Interfacing a PS/2 keyboard to a microcontroller

In this article I explain how to interface a PS/2 keyboard to a microcontroller. Reading characters from a keyboard is just a matter of understanding the PS/2 protocol which is quite easy to implement. To communicate with a keyboard we must connect it somehow to the micro.

The electrical interface and the connector

The physical PS/2 port is the is the 6-pin DIN connector. The connector pinout is shown below:

figure 1: the PS/2 6-pin DIN socket

Vcc/Ground provide power to the device (5V) while Data and Clock are two open collector lines with pullup resistors to Vcc. The resistor value is not important (1 – 10 KOhm), smallest values give smallest rising time while larger values allow for less power consumption. I use a PCB connector and repurpose it so I can use it with a prototyping breadboard in my projects:

figure 2: a PCB PS/2 connector hacked for breadboard prototyping

The PS/2 protocol

The PS/2 protocol is a bidirectional serial synchronous protocol. When the data and clock lines are high the bus is idle and the keyboard/mouse can begin transmitting data; the host can inhibit transmission at any time by pulling the clock line low for 100 microseconds. The device always generates the clock signal and if the host wants to communicate it can do so by pulling the clock line low (inhibiting transmission by the device), pulling the data line low and then releasing the clock line:  this is the request to send state and tells the device to start generating clock pulses. A data frame is made of 11 or 12 bits (depending on data direction):

  • a start bit (always low)
  • 8 data bits, LSB first
  • a odd parity bit
  • a stop bit (always high)
  • an acknowledge bit (the device pulls the data line low when transmitting from host to device)

Device to host communication

The device checks the state of the clock line: if it is high it starts transmitting data (the clock line must be continuously high for at least 50 microseconds before the device starts transmitting). The device generates the clock pulses and the data must be stable on the falling edge of the clock signal and change after the rising edge:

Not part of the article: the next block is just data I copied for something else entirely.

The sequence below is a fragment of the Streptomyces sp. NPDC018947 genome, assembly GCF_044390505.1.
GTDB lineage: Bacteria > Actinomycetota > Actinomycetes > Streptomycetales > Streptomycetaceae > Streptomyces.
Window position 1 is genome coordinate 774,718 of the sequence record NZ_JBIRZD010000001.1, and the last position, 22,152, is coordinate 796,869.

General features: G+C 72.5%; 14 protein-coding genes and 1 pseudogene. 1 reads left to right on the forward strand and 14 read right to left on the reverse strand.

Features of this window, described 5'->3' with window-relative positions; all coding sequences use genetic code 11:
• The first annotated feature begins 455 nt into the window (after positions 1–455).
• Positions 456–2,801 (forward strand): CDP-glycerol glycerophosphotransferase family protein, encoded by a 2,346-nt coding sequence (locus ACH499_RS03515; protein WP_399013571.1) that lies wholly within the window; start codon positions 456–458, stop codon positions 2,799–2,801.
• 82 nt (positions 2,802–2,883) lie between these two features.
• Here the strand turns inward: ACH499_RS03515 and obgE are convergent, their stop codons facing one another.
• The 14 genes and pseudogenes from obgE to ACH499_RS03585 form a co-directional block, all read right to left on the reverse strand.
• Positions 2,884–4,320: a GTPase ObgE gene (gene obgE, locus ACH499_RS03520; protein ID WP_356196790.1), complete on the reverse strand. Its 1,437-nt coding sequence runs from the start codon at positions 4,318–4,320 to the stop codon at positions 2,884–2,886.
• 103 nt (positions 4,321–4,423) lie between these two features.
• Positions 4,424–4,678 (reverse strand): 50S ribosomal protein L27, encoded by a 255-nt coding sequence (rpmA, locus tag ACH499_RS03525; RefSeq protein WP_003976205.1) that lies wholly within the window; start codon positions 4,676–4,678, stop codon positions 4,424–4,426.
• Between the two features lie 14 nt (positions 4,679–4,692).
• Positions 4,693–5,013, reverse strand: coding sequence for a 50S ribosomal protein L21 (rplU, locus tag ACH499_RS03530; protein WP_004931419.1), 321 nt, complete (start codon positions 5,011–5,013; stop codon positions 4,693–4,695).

figure 3: device to host communication diagram

The time from data transition to a falling edge of the clock signal must be greater than 5 microseconds and less than 25 microseconds while the time from a rising edge of the clock signal to the data transition must be at least 5 microseconds (so we can sample the data during the low period of the clock signal, while data changes during the high period). If the host inhibits the transmission by pulling the clock low for 100 microseconds before the 11th clock pulse the device must resend the frame when the clock line is high again (and communication is no longer inhibited by the host). Any data that is created while communication is inhibited must be buffered (keyboards have a 16-byte buffer for that purpose, while mice only store current movement packet).

Host to device communication

Since the device always generates the clock signal the host must put the clock and data lines in the request to send state by pulling the clock line low for 100 microseconds and then pulling the data line low and pulling clock line high again (a). When the device detects this state it will begin to generate clock pulses and will clock in the data bits of the frame (b): the host changes data when the clock is low and the device samples the data line when the clock is high (this is the opposite of what happens during device to host communication):